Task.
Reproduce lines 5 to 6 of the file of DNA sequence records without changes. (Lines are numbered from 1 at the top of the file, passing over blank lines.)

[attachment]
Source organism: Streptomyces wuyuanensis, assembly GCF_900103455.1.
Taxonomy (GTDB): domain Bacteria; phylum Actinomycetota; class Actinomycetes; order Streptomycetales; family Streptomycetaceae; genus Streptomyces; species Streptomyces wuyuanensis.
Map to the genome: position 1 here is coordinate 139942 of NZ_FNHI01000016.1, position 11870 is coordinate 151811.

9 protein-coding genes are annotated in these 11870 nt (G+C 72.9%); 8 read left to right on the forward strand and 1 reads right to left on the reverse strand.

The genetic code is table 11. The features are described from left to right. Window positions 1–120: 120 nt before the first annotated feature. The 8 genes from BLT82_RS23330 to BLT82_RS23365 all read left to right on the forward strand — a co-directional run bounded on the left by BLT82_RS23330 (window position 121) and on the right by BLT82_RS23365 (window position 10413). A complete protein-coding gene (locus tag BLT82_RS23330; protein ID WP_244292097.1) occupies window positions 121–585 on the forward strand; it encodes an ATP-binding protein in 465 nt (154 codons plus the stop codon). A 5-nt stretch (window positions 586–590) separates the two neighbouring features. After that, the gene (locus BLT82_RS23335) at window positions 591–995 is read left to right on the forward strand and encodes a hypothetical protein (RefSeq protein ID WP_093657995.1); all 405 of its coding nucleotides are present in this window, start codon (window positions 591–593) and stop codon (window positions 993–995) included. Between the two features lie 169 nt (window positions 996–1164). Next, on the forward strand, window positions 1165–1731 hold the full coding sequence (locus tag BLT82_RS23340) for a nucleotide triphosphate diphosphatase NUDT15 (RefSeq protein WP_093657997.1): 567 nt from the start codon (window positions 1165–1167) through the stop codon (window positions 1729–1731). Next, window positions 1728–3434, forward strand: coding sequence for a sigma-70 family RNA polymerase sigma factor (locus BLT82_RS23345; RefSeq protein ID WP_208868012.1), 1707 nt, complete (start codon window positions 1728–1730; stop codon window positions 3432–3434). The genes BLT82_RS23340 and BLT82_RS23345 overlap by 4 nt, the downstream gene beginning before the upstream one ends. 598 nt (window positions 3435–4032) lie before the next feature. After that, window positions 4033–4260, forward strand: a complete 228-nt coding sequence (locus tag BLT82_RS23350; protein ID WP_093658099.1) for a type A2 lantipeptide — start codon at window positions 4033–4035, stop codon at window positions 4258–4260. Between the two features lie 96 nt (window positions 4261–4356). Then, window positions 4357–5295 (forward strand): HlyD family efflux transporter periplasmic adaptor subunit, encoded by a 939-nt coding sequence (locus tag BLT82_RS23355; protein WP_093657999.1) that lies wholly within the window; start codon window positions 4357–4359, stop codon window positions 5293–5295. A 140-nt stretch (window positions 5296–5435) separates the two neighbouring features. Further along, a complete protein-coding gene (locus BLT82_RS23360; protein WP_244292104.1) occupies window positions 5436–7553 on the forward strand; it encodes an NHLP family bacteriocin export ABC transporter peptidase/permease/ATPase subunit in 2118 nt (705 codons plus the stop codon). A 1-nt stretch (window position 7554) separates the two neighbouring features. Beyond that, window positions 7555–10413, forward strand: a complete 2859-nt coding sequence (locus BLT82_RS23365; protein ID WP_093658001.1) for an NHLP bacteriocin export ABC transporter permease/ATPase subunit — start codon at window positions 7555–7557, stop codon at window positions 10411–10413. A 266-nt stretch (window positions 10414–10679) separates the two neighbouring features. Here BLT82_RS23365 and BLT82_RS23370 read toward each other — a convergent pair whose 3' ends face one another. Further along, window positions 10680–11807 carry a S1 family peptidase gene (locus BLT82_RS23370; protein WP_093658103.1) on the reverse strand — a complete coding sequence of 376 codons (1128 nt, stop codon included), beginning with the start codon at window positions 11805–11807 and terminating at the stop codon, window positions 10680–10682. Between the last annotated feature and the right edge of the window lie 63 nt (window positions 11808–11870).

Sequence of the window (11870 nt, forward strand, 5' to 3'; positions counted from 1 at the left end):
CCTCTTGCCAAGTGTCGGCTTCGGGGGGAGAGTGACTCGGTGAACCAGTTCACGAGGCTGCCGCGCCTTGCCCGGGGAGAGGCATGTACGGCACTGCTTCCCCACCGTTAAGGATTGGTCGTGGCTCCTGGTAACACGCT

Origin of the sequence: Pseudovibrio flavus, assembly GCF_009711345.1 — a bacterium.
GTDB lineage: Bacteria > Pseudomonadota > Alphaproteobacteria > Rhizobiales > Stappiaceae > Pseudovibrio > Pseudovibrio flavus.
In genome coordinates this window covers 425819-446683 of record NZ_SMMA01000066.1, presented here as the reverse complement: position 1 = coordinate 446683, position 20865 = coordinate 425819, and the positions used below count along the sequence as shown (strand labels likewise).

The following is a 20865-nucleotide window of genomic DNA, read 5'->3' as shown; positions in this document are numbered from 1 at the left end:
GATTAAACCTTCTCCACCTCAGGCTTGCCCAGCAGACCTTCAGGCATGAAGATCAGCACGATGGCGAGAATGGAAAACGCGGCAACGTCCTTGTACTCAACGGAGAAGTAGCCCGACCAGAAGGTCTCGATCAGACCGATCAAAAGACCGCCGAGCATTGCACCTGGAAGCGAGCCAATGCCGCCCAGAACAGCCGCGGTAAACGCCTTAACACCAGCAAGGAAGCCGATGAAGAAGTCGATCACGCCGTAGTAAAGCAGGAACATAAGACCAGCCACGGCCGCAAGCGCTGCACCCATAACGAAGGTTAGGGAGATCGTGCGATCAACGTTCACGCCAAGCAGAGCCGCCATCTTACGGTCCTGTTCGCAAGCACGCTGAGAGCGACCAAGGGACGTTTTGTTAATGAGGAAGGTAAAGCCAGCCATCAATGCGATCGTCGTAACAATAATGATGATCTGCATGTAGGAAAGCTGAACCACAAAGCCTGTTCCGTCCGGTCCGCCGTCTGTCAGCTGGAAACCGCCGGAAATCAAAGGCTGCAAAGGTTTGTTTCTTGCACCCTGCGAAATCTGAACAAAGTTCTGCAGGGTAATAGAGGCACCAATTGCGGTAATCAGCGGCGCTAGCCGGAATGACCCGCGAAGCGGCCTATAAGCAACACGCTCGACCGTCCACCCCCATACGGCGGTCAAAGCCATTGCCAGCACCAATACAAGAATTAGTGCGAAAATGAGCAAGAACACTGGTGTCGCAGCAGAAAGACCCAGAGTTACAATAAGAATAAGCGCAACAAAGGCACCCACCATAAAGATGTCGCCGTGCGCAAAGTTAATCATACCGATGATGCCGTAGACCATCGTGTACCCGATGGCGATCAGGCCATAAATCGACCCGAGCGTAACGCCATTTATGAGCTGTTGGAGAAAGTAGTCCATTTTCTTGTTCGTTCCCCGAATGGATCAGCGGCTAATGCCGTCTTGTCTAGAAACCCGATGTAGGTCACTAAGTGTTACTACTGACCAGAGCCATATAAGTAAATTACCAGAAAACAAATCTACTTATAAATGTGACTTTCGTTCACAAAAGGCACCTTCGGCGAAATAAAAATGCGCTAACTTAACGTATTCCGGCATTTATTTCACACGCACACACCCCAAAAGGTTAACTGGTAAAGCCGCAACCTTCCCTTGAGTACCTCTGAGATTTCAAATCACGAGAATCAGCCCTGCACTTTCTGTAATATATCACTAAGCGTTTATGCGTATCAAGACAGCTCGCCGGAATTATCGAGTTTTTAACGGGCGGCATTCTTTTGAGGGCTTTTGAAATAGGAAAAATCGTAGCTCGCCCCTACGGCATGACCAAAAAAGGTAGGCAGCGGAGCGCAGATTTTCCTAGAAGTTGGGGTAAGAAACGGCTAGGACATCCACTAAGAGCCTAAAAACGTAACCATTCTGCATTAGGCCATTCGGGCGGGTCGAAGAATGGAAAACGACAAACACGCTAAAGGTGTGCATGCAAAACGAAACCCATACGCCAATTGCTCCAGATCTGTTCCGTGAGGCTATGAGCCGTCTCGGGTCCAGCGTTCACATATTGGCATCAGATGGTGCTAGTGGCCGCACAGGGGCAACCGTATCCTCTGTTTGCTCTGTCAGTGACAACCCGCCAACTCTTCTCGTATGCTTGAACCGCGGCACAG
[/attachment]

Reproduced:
The genetic code is table 11. The features are described from left to right. Window positions 1–120: 120 nt before the first annotated feature. The 8 genes from BLT82_RS23330 to BLT82_RS23365 all read left to right on the forward strand — a co-directional run bounded on the left by BLT82_RS23330 (window position 121) and on the right by BLT82_RS23365 (window position 10413). A complete protein-coding gene (locus tag BLT82_RS23330; protein ID WP_244292097.1) occupies window positions 121–585 on the forward strand; it encodes an ATP-binding protein in 465 nt (154 codons plus the stop codon). A 5-nt stretch (window positions 586–590) separates the two neighbouring features. After that, the gene (locus BLT82_RS23335) at window positions 591–995 is read left to right on the forward strand and encodes a hypothetical protein (RefSeq protein ID WP_093657995.1); all 405 of its coding nucleotides are present in this window, start codon (window positions 591–593) and stop codon (window positions 993–995) included. Between the two features lie 169 nt (window positions 996–1164). Next, on the forward strand, window positions 1165–1731 hold the full coding sequence (locus tag BLT82_RS23340) for a nucleotide triphosphate diphosphatase NUDT15 (RefSeq protein WP_093657997.1): 567 nt from the start codon (window positions 1165–1167) through the stop codon (window positions 1729–1731). Next, window positions 1728–3434, forward strand: coding sequence for a sigma-70 family RNA polymerase sigma factor (locus BLT82_RS23345; RefSeq protein ID WP_208868012.1), 1707 nt, complete (start codon window positions 1728–1730; stop codon window positions 3432–3434). The genes BLT82_RS23340 and BLT82_RS23345 overlap by 4 nt, the downstream gene beginning before the upstream one ends. 598 nt (window positions 3435–4032) lie before the next feature. After that, window positions 4033–4260, forward strand: a complete 228-nt coding sequence (locus tag BLT82_RS23350; protein ID WP_093658099.1) for a type A2 lantipeptide — start codon at window positions 4033–4035, stop codon at window positions 4258–4260. Between the two features lie 96 nt (window positions 4261–4356). Then, window positions 4357–5295 (forward strand): HlyD family efflux transporter periplasmic adaptor subunit, encoded by a 939-nt coding sequence (locus tag BLT82_RS23355; protein WP_093657999.1) that lies wholly within the window; start codon window positions 4357–4359, stop codon window positions 5293–5295. A 140-nt stretch (window positions 5296–5435) separates the two neighbouring features. Further along, a complete protein-coding gene (locus BLT82_RS23360; protein WP_244292104.1) occupies window positions 5436–7553 on the forward strand; it encodes an NHLP family bacteriocin export ABC transporter peptidase/permease/ATPase subunit in 2118 nt (705 codons plus the stop codon). A 1-nt stretch (window position 7554) separates the two neighbouring features. Beyond that, window positions 7555–10413, forward strand: a complete 2859-nt coding sequence (locus BLT82_RS23365; protein ID WP_093658001.1) for an NHLP bacteriocin export ABC transporter permease/ATPase subunit — start codon at window positions 7555–7557, stop codon at window positions 10411–10413. A 266-nt stretch (window positions 10414–10679) separates the two neighbouring features. Here BLT82_RS23365 and BLT82_RS23370 read toward each other — a convergent pair whose 3' ends face one another. Further along, window positions 10680–11807 carry a S1 family peptidase gene (locus BLT82_RS23370; protein WP_093658103.1) on the reverse strand — a complete coding sequence of 376 codons (1128 nt, stop codon included), beginning with the start codon at window positions 11805–11807 and terminating at the stop codon, window positions 10680–10682. Between the last annotated feature and the right edge of the window lie 63 nt (window positions 11808–11870).

Sequence of the window (11870 nt, forward strand, 5' to 3'; positions counted from 1 at the left end):